I would like to end my life with a paint brush in my hand.
His earliest foray into the Singapore art scene upon his return, was with the Alpha Gallery. It was a new gallery set up at the 7 Alexandra Avenue address, by the prominent architect Datuk Lim Chong Keat. With the guidance of the Gallery's first manager Khoo Sui Hoe, a young artist like Anthony could develop his art and have regular exhibitions at the Gallery. Anthony later took over Khoo to become the gallery manager for Alpha between the years 1973 and 1978.
Here, abstraction was the predominant form of expression, although Poon deferred in being more conceptual, analytical and controlled as compared to his contemporaries. His early works, although containing figurations instructive of the formal teachings of NAFA, already showed signs of semi-abstraction. He quickly developed a unique style, centred on his interest in the spatial relationship between line and colour. This was evident in the Kite series of geometric abstractions and aerodynamic shapes on shaped canvas, developed just before his return to Singapore. He then expanded fully into the third dimension in the mid 1980s, with the Wave relief marking his progress into three-dimensions on canvas.
Sculptural works followed in the early 1990s, allowing for an interactive play of volume and void to form. His sculptures told of his meticulous slant towards precision, which were a creative engineering feat of geometrical shapes.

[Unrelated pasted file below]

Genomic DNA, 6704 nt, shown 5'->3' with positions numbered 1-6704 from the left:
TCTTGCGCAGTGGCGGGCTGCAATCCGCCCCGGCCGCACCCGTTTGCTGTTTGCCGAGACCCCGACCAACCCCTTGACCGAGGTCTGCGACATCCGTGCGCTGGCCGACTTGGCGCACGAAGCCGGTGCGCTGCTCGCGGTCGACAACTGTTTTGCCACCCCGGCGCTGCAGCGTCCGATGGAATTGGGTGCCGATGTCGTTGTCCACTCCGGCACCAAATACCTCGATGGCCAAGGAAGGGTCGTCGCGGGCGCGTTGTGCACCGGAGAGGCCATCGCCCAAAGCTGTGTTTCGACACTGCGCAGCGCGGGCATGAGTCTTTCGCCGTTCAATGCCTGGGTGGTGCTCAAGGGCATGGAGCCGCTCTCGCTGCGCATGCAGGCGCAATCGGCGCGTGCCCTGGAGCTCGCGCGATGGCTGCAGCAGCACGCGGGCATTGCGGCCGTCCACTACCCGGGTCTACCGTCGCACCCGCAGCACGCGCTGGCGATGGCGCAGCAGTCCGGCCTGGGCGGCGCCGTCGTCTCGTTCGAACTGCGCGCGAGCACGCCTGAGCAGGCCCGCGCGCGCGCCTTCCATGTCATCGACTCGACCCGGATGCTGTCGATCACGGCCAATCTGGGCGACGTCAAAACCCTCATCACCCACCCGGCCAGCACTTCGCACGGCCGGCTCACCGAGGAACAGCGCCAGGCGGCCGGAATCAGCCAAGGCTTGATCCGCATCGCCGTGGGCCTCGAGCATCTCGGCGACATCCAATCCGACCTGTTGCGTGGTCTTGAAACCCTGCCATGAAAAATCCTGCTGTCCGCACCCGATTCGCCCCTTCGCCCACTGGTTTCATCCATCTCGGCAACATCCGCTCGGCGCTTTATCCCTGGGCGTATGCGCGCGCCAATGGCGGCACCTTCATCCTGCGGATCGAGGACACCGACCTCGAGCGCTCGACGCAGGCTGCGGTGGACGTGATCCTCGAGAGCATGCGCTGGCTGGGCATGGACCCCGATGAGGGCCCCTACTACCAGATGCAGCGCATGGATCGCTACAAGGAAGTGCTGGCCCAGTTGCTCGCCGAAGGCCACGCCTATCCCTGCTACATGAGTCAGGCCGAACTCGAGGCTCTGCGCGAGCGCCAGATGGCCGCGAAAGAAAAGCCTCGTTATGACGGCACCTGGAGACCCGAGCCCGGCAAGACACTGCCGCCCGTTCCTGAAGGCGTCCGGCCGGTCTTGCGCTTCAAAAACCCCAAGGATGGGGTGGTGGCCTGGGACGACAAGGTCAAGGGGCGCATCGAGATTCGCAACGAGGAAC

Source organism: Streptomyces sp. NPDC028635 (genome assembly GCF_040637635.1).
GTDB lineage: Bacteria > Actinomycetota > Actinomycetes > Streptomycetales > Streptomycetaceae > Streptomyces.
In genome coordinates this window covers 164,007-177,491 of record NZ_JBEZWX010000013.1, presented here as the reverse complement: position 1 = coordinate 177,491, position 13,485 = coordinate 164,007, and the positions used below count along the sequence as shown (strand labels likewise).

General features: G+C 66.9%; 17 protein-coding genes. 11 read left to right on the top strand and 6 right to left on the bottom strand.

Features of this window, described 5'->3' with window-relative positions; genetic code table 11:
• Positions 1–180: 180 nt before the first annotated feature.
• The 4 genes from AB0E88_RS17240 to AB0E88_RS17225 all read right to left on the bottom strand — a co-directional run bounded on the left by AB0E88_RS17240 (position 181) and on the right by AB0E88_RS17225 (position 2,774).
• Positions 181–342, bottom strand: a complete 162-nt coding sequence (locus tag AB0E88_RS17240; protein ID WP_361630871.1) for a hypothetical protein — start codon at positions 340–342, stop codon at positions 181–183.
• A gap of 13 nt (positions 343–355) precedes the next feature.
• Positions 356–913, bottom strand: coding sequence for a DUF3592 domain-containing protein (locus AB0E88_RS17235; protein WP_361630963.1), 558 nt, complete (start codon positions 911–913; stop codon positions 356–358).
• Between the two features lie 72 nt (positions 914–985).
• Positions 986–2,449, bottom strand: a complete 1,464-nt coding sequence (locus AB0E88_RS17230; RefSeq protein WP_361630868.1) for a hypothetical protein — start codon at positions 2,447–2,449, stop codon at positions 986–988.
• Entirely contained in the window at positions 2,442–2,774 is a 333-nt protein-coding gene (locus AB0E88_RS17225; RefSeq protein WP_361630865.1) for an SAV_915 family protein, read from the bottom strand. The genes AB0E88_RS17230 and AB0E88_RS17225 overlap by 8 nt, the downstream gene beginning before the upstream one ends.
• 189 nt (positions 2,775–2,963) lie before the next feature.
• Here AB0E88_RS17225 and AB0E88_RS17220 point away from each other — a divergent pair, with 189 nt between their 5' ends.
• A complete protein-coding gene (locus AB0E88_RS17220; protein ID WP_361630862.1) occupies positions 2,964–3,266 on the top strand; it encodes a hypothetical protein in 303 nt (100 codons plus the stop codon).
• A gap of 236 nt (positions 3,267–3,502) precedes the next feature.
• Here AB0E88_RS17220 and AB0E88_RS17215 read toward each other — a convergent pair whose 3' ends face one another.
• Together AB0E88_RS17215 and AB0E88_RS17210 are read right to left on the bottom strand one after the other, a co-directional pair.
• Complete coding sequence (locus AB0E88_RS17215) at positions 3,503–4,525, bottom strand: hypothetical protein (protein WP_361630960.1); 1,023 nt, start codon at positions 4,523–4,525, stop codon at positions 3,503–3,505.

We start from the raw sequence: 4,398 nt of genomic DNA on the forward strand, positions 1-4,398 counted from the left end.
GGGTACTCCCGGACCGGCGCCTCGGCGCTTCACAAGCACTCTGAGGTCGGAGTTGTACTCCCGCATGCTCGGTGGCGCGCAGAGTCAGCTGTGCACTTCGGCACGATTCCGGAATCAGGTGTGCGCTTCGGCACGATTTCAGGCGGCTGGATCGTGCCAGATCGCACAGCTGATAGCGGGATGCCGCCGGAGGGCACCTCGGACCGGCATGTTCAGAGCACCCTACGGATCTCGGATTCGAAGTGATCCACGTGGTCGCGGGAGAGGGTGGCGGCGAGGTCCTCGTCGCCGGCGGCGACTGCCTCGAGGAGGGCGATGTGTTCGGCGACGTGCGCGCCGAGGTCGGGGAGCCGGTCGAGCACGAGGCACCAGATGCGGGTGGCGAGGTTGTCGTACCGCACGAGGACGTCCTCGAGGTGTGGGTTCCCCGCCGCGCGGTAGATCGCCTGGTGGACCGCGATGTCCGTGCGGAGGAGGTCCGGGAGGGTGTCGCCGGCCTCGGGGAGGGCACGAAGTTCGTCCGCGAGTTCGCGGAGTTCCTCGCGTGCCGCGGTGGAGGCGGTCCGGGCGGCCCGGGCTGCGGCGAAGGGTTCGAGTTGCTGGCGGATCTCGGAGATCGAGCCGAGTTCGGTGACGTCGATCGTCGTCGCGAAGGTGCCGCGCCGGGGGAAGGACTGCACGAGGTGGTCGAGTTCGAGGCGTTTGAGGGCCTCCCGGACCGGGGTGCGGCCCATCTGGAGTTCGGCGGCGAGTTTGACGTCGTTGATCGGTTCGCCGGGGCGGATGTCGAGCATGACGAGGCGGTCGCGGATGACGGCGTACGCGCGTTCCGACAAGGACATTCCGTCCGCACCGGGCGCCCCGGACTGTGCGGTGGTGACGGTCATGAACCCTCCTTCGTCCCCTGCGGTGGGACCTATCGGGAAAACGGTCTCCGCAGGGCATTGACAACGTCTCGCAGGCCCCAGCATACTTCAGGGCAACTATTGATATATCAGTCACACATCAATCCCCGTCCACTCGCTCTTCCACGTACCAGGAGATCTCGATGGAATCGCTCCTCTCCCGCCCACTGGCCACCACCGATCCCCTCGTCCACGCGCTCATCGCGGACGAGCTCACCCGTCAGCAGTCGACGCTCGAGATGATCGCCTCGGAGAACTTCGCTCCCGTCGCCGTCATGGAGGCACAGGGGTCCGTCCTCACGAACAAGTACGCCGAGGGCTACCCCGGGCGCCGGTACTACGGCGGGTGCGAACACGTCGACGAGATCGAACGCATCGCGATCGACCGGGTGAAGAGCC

More than 20 of his works can be seen throughout Singapore, from the Singapore Turf Club to the National Library, Ministry of Information and the Arts, and the HDB Hub. Public collections can also be seen overseas in Brunei, Beijing and Washington DC.
In 2002, Poon's 5-metre stainless steel sculpture Success represented Singapore in an international exhibition of 230 new sculptures held at the City Sculpture Park in Beijing, China. His work was chosen by the Ministry of Culture of the PRC in Singapore for the Olympic Games in 2008. Even after being diagnosed with lung cancer, he continued to work as per normal, completing a sculpture for the Beijing 2008 Olympics soon before he passed away, fulfilling a wish he made in 1991 when he said, "I would like to end my life with a paint brush in my hand."
He sat on the specialist panels of many art advisory boards, including the Singapore National Arts Council. He was also a member of the Third Singapore Note And Coin Advisory Committee, assisting in the design of new currency notes and coins. In 1990, he was awarded the Cultural Medallion for Art, Singapore's highest award for those achieving artistic excellence.
He was known in the art world for his professionalism and discipline. Fellow artist Teo Eng Seng said, "He was a good example of a successful artist. People tend to think that artists are not organised, but Anthony was highly organised, highly competent." Friends of Poon also remembered him as a food lover. His close friend and artist Teo Eng Seng remembered fondly of his friend who was always urging fellow artists to try new places to eat, even if the places were out of the way. Poon would drive his friends around to different eating locations everyday, sometimes even driving 5km just to try a new joint. Then he would order a lot of different dishes and tell everyone to eat as much as they can.
Anthony Poon died from lung cancer on September 2, 2006 at 3.50 a.m, aged 61. Following his death, and in accordance with his last wishes, 23 of his works - three sculptures, two three-dimensional relief paintings and 18 paintings - were donated to the Singapore Art Museum, joining the 16 pieces already in the museum's collection. These works were chosen to 'fill in the gaps' in the existing collection, and span his entire body of work from the 1960s until 2005.